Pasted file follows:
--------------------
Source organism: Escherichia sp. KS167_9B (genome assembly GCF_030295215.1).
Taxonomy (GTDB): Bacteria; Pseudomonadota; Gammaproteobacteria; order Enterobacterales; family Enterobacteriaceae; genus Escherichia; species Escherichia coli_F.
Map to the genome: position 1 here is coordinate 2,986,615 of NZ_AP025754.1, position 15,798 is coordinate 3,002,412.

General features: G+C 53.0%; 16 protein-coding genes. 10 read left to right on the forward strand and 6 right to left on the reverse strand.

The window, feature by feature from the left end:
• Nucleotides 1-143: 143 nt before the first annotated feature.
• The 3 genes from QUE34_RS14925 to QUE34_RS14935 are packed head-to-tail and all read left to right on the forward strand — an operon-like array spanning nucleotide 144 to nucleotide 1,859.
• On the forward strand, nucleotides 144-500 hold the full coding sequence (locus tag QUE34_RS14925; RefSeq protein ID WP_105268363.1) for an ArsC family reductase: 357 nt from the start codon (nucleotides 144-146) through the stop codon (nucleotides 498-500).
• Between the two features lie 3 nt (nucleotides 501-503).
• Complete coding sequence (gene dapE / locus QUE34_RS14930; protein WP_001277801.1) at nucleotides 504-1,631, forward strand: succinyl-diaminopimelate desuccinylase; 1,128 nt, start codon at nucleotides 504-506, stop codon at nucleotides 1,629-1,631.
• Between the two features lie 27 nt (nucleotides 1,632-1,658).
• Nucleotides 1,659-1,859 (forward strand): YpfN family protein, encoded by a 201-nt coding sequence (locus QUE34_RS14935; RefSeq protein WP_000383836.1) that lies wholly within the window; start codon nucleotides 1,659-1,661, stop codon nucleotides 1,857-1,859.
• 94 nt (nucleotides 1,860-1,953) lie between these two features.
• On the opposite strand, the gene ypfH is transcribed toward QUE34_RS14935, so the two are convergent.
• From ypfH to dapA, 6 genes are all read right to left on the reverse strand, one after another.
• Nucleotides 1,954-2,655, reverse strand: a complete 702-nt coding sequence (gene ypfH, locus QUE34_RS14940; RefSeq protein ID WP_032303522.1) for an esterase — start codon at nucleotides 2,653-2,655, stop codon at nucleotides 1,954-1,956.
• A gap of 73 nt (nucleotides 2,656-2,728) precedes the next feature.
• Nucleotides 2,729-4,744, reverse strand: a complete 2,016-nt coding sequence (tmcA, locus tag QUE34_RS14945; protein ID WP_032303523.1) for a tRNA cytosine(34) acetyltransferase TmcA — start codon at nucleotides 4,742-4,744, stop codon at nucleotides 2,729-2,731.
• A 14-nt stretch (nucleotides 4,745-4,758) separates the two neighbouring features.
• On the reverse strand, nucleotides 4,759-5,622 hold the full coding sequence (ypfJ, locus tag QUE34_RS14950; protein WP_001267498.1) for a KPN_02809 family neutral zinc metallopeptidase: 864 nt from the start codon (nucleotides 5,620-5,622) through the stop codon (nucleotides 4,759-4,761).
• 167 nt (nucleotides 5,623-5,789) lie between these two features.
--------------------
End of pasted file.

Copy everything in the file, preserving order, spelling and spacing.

Source organism: Escherichia sp. KS167_9B (genome assembly GCF_030295215.1).
Taxonomy (GTDB): Bacteria; Pseudomonadota; Gammaproteobacteria; order Enterobacterales; family Enterobacteriaceae; genus Escherichia; species Escherichia coli_F.
Map to the genome: position 1 here is coordinate 2,986,615 of NZ_AP025754.1, position 15,798 is coordinate 3,002,412.

General features: G+C 53.0%; 16 protein-coding genes. 10 read left to right on the forward strand and 6 right to left on the reverse strand.

The window, feature by feature from the left end:
• Nucleotides 1-143: 143 nt before the first annotated feature.
• The 3 genes from QUE34_RS14925 to QUE34_RS14935 are packed head-to-tail and all read left to right on the forward strand — an operon-like array spanning nucleotide 144 to nucleotide 1,859.
• On the forward strand, nucleotides 144-500 hold the full coding sequence (locus tag QUE34_RS14925; RefSeq protein ID WP_105268363.1) for an ArsC family reductase: 357 nt from the start codon (nucleotides 144-146) through the stop codon (nucleotides 498-500).
• Between the two features lie 3 nt (nucleotides 501-503).
• Complete coding sequence (gene dapE / locus QUE34_RS14930; protein WP_001277801.1) at nucleotides 504-1,631, forward strand: succinyl-diaminopimelate desuccinylase; 1,128 nt, start codon at nucleotides 504-506, stop codon at nucleotides 1,629-1,631.
• Between the two features lie 27 nt (nucleotides 1,632-1,658).
• Nucleotides 1,659-1,859 (forward strand): YpfN family protein, encoded by a 201-nt coding sequence (locus QUE34_RS14935; RefSeq protein WP_000383836.1) that lies wholly within the window; start codon nucleotides 1,659-1,661, stop codon nucleotides 1,857-1,859.
• 94 nt (nucleotides 1,860-1,953) lie between these two features.
• On the opposite strand, the gene ypfH is transcribed toward QUE34_RS14935, so the two are convergent.
• From ypfH to dapA, 6 genes are all read right to left on the reverse strand, one after another.
• Nucleotides 1,954-2,655, reverse strand: a complete 702-nt coding sequence (gene ypfH, locus QUE34_RS14940; RefSeq protein ID WP_032303522.1) for an esterase — start codon at nucleotides 2,653-2,655, stop codon at nucleotides 1,954-1,956.
• A gap of 73 nt (nucleotides 2,656-2,728) precedes the next feature.
• Nucleotides 2,729-4,744, reverse strand: a complete 2,016-nt coding sequence (tmcA, locus tag QUE34_RS14945; protein ID WP_032303523.1) for a tRNA cytosine(34) acetyltransferase TmcA — start codon at nucleotides 4,742-4,744, stop codon at nucleotides 2,729-2,731.
• A 14-nt stretch (nucleotides 4,745-4,758) separates the two neighbouring features.
• On the reverse strand, nucleotides 4,759-5,622 hold the full coding sequence (ypfJ, locus tag QUE34_RS14950; protein WP_001267498.1) for a KPN_02809 family neutral zinc metallopeptidase: 864 nt from the start codon (nucleotides 5,620-5,622) through the stop codon (nucleotides 4,759-4,761).
• 167 nt (nucleotides 5,623-5,789) lie between these two features.